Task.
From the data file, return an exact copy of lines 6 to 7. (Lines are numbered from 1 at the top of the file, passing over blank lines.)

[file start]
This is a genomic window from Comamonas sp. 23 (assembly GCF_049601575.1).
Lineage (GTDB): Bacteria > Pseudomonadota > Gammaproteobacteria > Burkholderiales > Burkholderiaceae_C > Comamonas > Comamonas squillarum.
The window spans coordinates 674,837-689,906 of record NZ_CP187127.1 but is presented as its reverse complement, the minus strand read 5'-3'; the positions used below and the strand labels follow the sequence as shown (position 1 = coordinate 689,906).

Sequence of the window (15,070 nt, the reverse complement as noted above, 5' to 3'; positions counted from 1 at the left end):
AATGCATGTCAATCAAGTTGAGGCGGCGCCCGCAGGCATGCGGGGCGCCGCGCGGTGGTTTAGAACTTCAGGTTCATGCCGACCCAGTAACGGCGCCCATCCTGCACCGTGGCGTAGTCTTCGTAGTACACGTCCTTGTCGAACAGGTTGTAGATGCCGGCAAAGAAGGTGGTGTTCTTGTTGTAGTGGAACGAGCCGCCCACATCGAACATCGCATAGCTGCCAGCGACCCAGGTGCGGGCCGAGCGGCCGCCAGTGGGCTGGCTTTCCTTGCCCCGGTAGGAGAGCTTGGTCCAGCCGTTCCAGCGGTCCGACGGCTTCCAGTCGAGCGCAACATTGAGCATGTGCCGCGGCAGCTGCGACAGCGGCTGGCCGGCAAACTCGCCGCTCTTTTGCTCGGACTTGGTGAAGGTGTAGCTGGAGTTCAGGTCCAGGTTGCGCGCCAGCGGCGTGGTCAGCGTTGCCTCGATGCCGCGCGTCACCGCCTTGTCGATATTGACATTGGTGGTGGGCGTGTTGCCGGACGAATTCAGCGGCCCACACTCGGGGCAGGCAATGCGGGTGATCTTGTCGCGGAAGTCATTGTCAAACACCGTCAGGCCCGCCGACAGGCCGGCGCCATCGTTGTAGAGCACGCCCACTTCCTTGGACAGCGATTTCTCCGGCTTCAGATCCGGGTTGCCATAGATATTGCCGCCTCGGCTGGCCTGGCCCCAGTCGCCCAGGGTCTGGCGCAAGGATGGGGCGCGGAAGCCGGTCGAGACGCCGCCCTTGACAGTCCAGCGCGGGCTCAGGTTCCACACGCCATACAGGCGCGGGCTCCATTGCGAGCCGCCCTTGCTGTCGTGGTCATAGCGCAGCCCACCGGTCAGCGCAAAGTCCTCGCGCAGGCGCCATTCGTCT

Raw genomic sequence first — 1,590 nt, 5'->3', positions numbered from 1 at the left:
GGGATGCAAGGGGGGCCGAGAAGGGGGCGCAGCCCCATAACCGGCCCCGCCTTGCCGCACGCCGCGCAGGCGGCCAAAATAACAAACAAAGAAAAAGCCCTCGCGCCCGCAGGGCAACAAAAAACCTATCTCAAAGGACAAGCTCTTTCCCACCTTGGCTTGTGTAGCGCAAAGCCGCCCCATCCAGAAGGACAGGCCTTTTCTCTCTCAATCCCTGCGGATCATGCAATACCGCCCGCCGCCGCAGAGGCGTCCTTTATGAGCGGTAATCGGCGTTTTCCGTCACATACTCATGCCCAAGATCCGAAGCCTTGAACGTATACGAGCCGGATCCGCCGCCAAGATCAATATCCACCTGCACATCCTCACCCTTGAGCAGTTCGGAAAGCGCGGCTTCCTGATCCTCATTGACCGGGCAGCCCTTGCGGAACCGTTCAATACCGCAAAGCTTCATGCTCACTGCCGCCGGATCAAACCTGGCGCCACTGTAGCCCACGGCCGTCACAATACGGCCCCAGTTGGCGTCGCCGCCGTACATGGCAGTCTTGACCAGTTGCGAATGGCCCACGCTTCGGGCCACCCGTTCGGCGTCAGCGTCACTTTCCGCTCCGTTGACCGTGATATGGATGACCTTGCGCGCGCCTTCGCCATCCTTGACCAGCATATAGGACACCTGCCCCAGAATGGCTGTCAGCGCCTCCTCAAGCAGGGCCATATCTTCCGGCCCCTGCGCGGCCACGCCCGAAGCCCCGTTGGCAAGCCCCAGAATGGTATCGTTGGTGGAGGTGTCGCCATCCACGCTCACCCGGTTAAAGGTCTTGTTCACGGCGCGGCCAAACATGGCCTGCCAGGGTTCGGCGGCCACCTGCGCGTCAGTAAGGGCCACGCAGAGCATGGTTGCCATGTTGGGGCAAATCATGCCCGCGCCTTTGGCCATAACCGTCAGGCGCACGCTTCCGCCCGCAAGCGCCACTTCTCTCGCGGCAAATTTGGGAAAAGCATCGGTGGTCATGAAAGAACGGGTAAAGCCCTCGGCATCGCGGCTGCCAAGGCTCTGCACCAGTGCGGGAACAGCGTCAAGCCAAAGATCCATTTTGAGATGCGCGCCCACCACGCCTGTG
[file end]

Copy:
Raw genomic sequence first — 1,590 nt, 5'->3', positions numbered from 1 at the left:
GGGATGCAAGGGGGGCCGAGAAGGGGGCGCAGCCCCATAACCGGCCCCGCCTTGCCGCACGCCGCGCAGGCGGCCAAAATAACAAACAAAGAAAAAGCCCTCGCGCCCGCAGGGCAACAAAAAACCTATCTCAAAGGACAAGCTCTTTCCCACCTTGGCTTGTGTAGCGCAAAGCCGCCCCATCCAGAAGGACAGGCCTTTTCTCTCTCAATCCCTGCGGATCATGCAATACCGCCCGCCGCCGCAGAGGCGTCCTTTATGAGCGGTAATCGGCGTTTTCCGTCACATACTCATGCCCAAGATCCGAAGCCTTGAACGTATACGAGCCGGATCCGCCGCCAAGATCAATATCCACCTGCACATCCTCACCCTTGAGCAGTTCGGAAAGCGCGGCTTCCTGATCCTCATTGACCGGGCAGCCCTTGCGGAACCGTTCAATACCGCAAAGCTTCATGCTCACTGCCGCCGGATCAAACCTGGCGCCACTGTAGCCCACGGCCGTCACAATACGGCCCCAGTTGGCGTCGCCGCCGTACATGGCAGTCTTGACCAGTTGCGAATGGCCCACGCTTCGGGCCACCCGTTCGGCGTCAGCGTCACTTTCCGCTCCGTTGACCGTGATATGGATGACCTTGCGCGCGCCTTCGCCATCCTTGACCAGCATATAGGACACCTGCCCCAGAATGGCTGTCAGCGCCTCCTCAAGCAGGGCCATATCTTCCGGCCCCTGCGCGGCCACGCCCGAAGCCCCGTTGGCAAGCCCCAGAATGGTATCGTTGGTGGAGGTGTCGCCATCCACGCTCACCCGGTTAAAGGTCTTGTTCACGGCGCGGCCAAACATGGCCTGCCAGGGTTCGGCGGCCACCTGCGCGTCAGTAAGGGCCACGCAGAGCATGGTTGCCATGTTGGGGCAAATCATGCCCGCGCCTTTGGCCATAACCGTCAGGCGCACGCTTCCGCCCGCAAGCGCCACTTCTCTCGCGGCAAATTTGGGAAAAGCATCGGTGGTCATGAAAGAACGGGTAAAGCCCTCGGCATCGCGGCTGCCAAGGCTCTGCACCAGTGCGGGAACAGCGTCAAGCCAAAGATCCATTTTGAGATGCGCGCCCACCACGCCTGTG